The science of epidemics began with the analysis of population mortality, which led to the construction of life tables. Such survival tables generate 'expectation of life' values. The first item in the Exhibition is the 1662 publication by John Graunt (1620 - 1674) of Natural and Political Observations Made Upon The Bills of Mortality.
The earliest classifications were based on manifestations of disease. Illustrations of this second theme include Synopsis nosologiae methodicae, published by William Cullen of Edinburgh (1710 - 1790) and works by William Farr (1807 - 1883). The nosology in current use, the International Classification of Diseases (ICD10), is employed to generate mortality and morbidity statistics that are comparable within and among countries.
The search for causes
Simple hygiene prevents disease. This fact emerged from the 19th century observation in Vienna that medical students, who transited from the autopsy room to the hospital, were more dangerous than midwives to puerperal women (on exhibit is the rare and valuable copy of Ignaz Semmelweis's Etiology, Concept and Prophylaxis of Childbed Fever, as well as a 1795 copy of Alexander Gordon's A Treatise on the Epidemic Puerperal Fever in Aberdeen). Safe water is essential for good health. We know this from John Snow's 19th century publication On the mode of communication of cholera, in which he compares death rates in populations supplied by two London water companies. A healthy diet includes vitamins. In the early 20th century, individuals consuming corn-based diets were shown by Joseph Goldberger to be greatly at risk of contracting pellagra, a disease later shown to be a B vitamin deficiency that was endemic in the southern United States. Breast is best. A study of two groups of Berlin babies, by Janet Lane-Claypon, showed the special importance of breast-feeding during the early weeks of life. Smoking kills. We are sure of this from long-term monitoring, by Richard Doll and Austin Bradford Hill, of the mortality of a cohort of British male doctors from whom information on smoking habits was collected in 1951.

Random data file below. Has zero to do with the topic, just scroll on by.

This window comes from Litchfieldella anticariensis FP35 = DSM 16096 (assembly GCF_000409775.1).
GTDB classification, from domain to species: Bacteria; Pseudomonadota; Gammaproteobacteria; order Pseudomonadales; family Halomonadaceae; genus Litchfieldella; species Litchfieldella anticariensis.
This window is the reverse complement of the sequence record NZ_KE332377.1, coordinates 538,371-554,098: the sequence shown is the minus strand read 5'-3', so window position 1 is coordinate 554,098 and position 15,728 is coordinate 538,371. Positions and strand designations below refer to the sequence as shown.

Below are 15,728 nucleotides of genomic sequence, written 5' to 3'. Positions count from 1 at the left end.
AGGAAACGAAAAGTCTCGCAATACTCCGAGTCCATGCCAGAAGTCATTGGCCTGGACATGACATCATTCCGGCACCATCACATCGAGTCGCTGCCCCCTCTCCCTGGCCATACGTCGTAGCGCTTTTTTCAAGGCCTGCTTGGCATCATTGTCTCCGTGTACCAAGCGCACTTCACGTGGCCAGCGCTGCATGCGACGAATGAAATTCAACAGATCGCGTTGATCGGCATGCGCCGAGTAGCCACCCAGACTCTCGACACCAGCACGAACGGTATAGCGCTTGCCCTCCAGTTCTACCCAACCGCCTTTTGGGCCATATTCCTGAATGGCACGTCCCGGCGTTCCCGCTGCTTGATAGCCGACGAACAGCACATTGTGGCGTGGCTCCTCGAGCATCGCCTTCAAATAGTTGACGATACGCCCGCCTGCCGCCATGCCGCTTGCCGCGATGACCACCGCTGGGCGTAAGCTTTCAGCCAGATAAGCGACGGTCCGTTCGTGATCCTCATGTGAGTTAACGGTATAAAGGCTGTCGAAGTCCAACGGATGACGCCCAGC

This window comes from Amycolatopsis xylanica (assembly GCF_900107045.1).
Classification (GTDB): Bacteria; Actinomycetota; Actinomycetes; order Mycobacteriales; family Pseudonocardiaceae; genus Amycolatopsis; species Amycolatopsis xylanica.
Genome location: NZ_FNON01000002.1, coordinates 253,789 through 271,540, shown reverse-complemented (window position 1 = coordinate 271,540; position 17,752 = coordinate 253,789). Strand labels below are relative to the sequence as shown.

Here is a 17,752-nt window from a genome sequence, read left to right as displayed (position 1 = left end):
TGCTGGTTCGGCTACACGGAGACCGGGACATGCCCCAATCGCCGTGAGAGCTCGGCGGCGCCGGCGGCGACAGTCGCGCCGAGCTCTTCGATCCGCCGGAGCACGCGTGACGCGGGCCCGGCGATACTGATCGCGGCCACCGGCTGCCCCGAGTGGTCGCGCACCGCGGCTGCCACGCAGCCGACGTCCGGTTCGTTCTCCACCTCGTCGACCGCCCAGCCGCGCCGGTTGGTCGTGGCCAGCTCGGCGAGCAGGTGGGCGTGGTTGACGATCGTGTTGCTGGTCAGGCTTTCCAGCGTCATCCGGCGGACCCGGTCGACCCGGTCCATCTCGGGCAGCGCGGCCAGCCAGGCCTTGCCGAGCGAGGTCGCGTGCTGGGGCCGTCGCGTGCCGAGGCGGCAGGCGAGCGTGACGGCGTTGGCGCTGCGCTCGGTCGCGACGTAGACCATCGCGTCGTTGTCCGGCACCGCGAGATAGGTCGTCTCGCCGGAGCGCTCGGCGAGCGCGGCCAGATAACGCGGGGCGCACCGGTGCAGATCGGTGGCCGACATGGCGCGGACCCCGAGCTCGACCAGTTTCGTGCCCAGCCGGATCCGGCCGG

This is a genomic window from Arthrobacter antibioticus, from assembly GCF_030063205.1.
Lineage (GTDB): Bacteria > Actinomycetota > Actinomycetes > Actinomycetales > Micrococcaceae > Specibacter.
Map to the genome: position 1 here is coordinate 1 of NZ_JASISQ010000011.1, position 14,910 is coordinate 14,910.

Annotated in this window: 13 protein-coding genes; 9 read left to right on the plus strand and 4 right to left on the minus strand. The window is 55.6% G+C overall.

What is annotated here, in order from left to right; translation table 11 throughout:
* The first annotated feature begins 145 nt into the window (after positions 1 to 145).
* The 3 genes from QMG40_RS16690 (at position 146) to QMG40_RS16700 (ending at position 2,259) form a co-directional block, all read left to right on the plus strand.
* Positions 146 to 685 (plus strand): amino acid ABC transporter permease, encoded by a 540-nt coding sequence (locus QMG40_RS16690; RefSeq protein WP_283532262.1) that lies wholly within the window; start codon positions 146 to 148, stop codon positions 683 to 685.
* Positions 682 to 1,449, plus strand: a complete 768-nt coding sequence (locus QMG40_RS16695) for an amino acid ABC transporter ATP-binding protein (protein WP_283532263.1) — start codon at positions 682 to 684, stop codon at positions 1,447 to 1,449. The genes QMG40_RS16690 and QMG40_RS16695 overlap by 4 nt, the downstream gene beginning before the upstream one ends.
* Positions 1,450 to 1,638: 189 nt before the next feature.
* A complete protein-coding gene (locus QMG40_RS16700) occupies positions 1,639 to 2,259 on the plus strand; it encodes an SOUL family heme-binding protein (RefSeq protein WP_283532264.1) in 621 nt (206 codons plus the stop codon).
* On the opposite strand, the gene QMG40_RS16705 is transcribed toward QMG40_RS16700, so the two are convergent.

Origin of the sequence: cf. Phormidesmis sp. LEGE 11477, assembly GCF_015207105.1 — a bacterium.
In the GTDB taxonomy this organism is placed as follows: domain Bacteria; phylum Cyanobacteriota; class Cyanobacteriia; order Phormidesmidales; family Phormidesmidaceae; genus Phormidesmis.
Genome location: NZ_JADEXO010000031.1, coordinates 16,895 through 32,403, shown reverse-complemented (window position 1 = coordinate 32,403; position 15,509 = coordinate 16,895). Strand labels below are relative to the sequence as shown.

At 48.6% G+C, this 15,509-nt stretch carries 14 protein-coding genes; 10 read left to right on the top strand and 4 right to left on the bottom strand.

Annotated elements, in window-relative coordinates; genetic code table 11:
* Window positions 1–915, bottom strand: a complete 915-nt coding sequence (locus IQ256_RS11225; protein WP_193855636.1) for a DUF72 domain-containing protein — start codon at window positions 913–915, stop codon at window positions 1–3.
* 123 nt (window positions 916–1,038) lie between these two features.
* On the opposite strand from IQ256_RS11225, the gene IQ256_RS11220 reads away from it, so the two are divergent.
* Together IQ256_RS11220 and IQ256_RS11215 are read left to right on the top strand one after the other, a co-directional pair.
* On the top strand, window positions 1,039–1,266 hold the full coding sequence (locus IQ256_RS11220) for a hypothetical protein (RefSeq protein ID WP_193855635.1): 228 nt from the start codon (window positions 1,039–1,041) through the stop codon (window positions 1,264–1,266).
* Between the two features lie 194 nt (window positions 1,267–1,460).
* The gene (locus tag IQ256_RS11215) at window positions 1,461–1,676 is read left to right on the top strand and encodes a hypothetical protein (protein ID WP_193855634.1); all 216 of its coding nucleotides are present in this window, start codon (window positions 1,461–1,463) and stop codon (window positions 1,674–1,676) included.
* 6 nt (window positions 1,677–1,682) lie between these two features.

Methods for assessing the effects of interventions
- On scurvy, blood-letting, diphtheria and pertussis
The move to testing treatments, objectively, began over two centuries ago. In 1747, six treatment regimens were tried out prospectively by James Lind on six pairs of sailors suffering from scurvy aboard a British ship. Dramatic benefits were seen in the pair who received two oranges and a lemon each day for six days.